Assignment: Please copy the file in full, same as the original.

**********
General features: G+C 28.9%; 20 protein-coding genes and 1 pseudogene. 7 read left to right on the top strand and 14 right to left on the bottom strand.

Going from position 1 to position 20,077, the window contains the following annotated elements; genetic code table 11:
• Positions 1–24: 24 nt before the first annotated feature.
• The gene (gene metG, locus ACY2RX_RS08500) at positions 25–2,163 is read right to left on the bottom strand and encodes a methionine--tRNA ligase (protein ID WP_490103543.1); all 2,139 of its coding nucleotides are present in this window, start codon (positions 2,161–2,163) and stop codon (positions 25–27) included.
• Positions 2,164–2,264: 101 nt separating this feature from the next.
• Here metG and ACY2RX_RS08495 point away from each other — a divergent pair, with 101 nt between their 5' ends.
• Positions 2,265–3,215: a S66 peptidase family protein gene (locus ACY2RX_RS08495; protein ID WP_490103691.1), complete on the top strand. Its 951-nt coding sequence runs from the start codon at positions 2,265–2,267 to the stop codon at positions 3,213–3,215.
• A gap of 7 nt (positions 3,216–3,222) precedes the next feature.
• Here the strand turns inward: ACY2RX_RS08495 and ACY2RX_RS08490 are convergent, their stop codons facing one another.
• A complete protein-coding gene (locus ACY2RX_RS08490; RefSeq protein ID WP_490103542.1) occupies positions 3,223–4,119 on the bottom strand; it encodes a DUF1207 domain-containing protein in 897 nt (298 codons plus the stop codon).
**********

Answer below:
General features: G+C 28.9%; 20 protein-coding genes and 1 pseudogene. 7 read left to right on the top strand and 14 right to left on the bottom strand.

Going from position 1 to position 20,077, the window contains the following annotated elements; genetic code table 11:
• Positions 1–24: 24 nt before the first annotated feature.
• The gene (gene metG, locus ACY2RX_RS08500) at positions 25–2,163 is read right to left on the bottom strand and encodes a methionine--tRNA ligase (protein ID WP_490103543.1); all 2,139 of its coding nucleotides are present in this window, start codon (positions 2,161–2,163) and stop codon (positions 25–27) included.
• Positions 2,164–2,264: 101 nt separating this feature from the next.
• Here metG and ACY2RX_RS08495 point away from each other — a divergent pair, with 101 nt between their 5' ends.
• Positions 2,265–3,215: a S66 peptidase family protein gene (locus ACY2RX_RS08495; protein ID WP_490103691.1), complete on the top strand. Its 951-nt coding sequence runs from the start codon at positions 2,265–2,267 to the stop codon at positions 3,213–3,215.
• A gap of 7 nt (positions 3,216–3,222) precedes the next feature.
• Here the strand turns inward: ACY2RX_RS08495 and ACY2RX_RS08490 are convergent, their stop codons facing one another.
• A complete protein-coding gene (locus ACY2RX_RS08490; RefSeq protein ID WP_490103542.1) occupies positions 3,223–4,119 on the bottom strand; it encodes a DUF1207 domain-containing protein in 897 nt (298 codons plus the stop codon).